Depalpur is famous in the history as an outpost that has played a significant part in the defense of
History of Depalpur dates back to ancient times. General Alexander Cunningham writes that the place figures out in works of Ptolemy under different names. As per the tradition, Depalpur was named after Raja Dipa Chand once he captured it.
Depalpur once used to be the first fortification in the way from Khyber to
Depalpur in the past was surrounded by a fortification wall, rising to the height of 25 feet and strengthened by a deep trench and other defenses. When and by whom this fort was constructed is not known.
But it was renovated, repaired and improved during the rule of Feroz Shah Tughlaq and later by Abdur Rahim Khan-e-Khanan who was the governor during the time of Akbar. Feroz Shah Tughlaq constructed a grand mosque, palaces and excavated a canal from river Sutlaj to inundate the trench and irrigate gardens around the town. Wide and airy tunnels linked the royal residential quarters inside the fort to the adjoining gardens outside. There were 24 burgs (musketry holes) on the fortification wall, 24 mosques, 24 bavlis (ponds) and 24 wells in the town in its hay days. The trench, ponds and tunnels have been filled but at places the location of the trench can still be defined. Most of the wall has been razed. Two of the four massive gateways with pointed arches also exist though they are badly damaged and their wooden doors have vanished. The coats of cement have marred the architectural importance of the gateways.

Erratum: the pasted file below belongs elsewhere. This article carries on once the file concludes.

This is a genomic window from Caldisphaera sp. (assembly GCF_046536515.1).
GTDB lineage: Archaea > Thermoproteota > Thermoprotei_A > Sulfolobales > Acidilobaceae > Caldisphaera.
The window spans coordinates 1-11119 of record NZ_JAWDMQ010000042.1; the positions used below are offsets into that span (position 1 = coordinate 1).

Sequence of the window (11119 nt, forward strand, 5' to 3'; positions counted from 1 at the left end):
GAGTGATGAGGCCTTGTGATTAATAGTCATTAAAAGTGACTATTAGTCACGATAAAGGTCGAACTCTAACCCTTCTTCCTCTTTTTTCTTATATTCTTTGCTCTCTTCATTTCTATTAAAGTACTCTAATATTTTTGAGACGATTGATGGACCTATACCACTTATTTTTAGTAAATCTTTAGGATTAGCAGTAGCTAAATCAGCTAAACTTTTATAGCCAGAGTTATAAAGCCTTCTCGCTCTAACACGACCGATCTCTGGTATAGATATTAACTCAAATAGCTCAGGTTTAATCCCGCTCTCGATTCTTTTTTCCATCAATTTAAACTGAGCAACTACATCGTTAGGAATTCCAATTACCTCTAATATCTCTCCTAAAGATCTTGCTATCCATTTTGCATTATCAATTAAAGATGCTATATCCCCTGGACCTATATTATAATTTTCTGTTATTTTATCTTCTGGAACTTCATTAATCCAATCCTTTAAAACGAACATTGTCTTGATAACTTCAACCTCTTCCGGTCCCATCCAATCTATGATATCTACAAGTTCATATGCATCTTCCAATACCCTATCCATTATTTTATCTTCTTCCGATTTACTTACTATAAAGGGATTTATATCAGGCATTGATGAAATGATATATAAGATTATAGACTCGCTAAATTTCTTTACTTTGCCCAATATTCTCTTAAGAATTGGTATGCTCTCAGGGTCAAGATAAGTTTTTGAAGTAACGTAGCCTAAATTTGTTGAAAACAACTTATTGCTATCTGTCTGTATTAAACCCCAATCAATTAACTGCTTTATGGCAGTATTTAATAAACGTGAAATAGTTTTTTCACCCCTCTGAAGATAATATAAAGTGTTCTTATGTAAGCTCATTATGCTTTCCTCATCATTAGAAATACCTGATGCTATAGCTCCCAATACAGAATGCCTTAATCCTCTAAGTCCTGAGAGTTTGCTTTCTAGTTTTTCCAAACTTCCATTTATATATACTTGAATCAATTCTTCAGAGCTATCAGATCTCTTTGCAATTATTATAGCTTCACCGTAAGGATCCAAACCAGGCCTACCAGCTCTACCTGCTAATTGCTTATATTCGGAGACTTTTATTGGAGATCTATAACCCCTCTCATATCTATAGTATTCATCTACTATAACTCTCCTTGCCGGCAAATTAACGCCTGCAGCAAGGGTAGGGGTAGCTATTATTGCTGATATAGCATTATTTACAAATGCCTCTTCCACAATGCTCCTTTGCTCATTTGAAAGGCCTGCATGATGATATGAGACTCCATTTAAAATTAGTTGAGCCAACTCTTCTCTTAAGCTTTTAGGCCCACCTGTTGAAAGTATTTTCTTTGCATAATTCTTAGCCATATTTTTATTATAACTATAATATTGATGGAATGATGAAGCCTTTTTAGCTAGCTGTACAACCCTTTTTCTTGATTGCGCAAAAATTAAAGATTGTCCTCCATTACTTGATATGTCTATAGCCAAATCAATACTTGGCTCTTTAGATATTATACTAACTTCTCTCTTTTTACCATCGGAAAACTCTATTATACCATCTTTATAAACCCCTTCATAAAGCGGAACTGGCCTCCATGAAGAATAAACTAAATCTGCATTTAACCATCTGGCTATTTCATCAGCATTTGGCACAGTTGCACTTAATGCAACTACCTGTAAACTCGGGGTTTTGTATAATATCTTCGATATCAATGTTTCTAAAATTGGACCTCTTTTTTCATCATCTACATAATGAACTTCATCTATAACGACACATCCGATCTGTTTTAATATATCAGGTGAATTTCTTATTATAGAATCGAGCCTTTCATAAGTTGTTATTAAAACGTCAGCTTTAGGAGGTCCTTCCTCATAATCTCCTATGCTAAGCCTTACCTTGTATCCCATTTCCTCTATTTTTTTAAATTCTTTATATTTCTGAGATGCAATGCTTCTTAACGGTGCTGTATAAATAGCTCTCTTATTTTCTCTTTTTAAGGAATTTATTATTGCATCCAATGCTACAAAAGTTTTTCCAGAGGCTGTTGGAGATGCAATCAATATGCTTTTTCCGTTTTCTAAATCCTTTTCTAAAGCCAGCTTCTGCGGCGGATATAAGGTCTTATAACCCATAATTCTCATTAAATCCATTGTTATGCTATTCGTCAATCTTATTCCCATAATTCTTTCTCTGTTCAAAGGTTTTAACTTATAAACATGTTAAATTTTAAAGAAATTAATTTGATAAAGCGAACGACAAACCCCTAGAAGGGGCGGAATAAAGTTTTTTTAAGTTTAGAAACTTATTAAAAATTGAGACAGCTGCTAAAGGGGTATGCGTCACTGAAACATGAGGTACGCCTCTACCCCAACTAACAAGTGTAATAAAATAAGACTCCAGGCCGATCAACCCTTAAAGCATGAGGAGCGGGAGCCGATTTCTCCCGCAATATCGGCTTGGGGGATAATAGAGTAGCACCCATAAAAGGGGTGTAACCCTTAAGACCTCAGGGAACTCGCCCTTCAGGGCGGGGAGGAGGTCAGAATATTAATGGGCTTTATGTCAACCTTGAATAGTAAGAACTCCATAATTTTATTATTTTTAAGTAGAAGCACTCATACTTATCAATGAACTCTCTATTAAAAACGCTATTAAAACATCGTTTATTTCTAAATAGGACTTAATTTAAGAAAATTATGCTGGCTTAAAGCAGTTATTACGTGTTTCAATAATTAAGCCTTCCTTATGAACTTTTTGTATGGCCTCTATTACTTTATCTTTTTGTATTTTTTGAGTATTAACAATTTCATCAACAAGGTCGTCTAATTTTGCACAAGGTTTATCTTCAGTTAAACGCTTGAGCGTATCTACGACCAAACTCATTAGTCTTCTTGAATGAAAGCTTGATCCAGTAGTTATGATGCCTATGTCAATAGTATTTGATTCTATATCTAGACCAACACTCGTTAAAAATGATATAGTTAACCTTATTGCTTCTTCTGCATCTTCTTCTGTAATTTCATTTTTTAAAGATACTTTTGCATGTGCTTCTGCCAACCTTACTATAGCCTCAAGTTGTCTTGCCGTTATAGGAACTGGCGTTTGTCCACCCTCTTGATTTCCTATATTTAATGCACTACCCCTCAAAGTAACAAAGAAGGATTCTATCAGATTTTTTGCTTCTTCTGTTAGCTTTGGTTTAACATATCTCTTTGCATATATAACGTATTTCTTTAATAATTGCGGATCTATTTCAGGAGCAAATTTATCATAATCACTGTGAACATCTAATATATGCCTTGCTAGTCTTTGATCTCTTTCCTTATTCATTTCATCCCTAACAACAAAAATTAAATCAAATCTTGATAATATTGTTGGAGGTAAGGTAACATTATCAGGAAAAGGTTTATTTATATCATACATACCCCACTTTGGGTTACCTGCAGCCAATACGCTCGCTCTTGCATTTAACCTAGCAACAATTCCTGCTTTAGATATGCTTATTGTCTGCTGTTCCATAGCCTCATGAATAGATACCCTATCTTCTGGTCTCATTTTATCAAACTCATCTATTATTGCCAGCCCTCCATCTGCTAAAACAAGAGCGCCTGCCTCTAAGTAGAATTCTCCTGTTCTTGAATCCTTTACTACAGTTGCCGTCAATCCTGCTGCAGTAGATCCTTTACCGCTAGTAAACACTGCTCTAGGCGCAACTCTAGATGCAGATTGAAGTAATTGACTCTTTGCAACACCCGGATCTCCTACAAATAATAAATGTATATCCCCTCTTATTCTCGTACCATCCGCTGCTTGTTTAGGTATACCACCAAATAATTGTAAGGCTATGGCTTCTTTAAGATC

Inside the walled city that is a vital living part of Depalpur, dismayed, I looked around me and thought that I have entered a big and confused jungle of houses. The remains of once magnificent buildings of olden period adorned with beautiful wood engravings serve to relive the dullness of the domestic architecture. The whole area has a homogeneous urban texture that has survived for centuries. The narrow and winding streets lined by redeveloped and shoddily built new houses give Depalpur a mean and gloomy look. The old character of the city is eroding due to erection of new structures and unsuitable repairs.
Besides doors with decorated latches, jharokas, bay windows and cut brick works still surviving despite all odds, the most noticeable feature inside the old Depalpur, which reminds of the past prominence, is the monastery of Lal Jas Raj, a guru much venerated by the Hindus. As per the famous legend, Lal Jas Raj was young son of Raja Dipa Chand, the founder of Depalpur. The boy sank in the earth due to the curse of his stepmother Rani Dholran. Raja Dipa Chand constructed this monastery in the memory of his son. Today the dilapidated and empty chamber stands infested with bats and rats. Termite is eating its woodwork. I could not open the doors to the chamber because they are jammed and a stairway is serving as storage for dried dung cakes of the neighbors. The structure is crumbling. "There is nothing inside. There used to be a grand annual 'mela' here.